What was more important—and what we weren’t communicating—was the need for a reliable, low latency response to quickly put a first responder on the scene and to lower the potential casualty rate. Recognizing that need made it possible to pull together and move towards a common goal.

Whether saving lives, time or money, it’s critical to keep your eye on the prize and to communicate why digital transformation is a good thing. Speak a common language focused on results, not technology. Avoid technobabble, 3GPP jargon or exabyte-speak. Understand what people, typically IT and OT professionals, need. Then it’s easy to advance IoT.

The 4Cs: Overcoming IoT barriers
Through dozens of digital transformation projects, I have been struck by many an ‘aha’ moments. These are lessons, I believe, that differentiate IoT success from failure. It all boils down to four fundamental things required for digital transformation.

  1. Customer-centric design. From a custom running shoe and eyewear to custom food and medicine, people want products that meet their precise requirements. Done right, digital transformation projects that tailor anything to meet consumer needs generally succeed.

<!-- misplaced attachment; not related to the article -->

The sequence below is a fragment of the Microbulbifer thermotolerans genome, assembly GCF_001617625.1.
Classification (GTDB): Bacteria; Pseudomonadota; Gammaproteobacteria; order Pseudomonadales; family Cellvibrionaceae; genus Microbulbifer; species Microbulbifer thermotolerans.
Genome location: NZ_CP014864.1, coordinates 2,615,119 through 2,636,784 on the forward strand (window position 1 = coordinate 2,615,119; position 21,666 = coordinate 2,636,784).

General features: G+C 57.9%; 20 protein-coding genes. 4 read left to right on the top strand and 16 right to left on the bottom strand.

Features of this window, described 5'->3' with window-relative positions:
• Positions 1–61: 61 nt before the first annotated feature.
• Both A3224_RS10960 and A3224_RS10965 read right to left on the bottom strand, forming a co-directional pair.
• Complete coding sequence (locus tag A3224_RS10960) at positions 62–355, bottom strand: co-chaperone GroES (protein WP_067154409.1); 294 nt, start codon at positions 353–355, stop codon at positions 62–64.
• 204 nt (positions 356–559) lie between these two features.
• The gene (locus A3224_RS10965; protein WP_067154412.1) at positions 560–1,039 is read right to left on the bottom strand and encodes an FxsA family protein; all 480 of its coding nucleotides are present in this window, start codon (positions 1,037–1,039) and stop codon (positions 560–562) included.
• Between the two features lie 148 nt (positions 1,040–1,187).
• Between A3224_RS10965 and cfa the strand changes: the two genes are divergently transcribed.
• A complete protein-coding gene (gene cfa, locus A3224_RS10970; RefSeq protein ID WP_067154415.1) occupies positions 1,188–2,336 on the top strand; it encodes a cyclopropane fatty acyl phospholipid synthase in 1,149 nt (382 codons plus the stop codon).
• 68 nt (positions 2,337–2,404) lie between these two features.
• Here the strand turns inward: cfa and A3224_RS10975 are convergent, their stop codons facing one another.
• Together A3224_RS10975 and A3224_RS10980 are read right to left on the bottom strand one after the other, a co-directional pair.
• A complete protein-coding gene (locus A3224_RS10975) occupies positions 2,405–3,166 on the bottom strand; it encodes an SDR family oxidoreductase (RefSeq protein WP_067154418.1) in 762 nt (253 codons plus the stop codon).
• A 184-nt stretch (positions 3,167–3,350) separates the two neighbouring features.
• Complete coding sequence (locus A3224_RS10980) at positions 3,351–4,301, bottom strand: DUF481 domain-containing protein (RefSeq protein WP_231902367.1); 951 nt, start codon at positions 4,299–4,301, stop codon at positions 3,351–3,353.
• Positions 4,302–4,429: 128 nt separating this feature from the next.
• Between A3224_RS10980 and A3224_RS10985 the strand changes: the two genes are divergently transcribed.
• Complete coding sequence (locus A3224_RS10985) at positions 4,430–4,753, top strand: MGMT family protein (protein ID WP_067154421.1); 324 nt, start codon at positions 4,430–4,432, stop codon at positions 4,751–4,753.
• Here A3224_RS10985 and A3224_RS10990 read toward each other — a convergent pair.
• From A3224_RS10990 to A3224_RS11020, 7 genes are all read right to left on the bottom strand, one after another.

2. Collaboration. Wireless and web-scale platforms have demonstrated the power of collaboration and open source development for mobile broadband. Let’s apply the same model for fast uptake to industrial IoT, recognizing that infrastructure and equipment for industries requires stronger private-public partnerships to deliver on the promise. Imagine the possibilities of democratizing industry data so it becomes possible to share. With improved industrial training models comes industrials improved ability to execute.
  3. Convenience. Determine what product, service or process takes up most of your customers’ time and then come up with ideas about how to make these easier and more convenient to use? Success depends on how well you identify a need and how well you meet that need. People value whatever makes their lives easier. Which is why convenience is the driving force that will make people and industries embrace new digital platforms and services.
  4. Connectivity. Connecting things can be overwhelming, especially when there are many actors trying to sell proprietary one-off solutions. It’s important to take stock of your company’s digital IQ and DNA, and select a connectivity solution that is open, inclusive and meets your needs today and tomorrow. Standardization and interoperability deliver future proofing your digital transformation projects.

Customization, collaboration, convenience and connectivity are what’s driving digital transformation today. I firmly believe that everything you do should be guided by these 4Cs. In the weeks and months ahead, I’ll be diving deeper into the 4Cs so stay tuned.

To find out more about the latest IoT insights, download the latest edition of Ericsson Mobility Report, released on June 18, 2019.

About the author: Kiva Allgood is head of IoT at Ericsson, where she’s responsible for scaling Ericsson’s IoT offerings and building strategic partnerships for connectivity across industries.




Edited by Ken Briodagh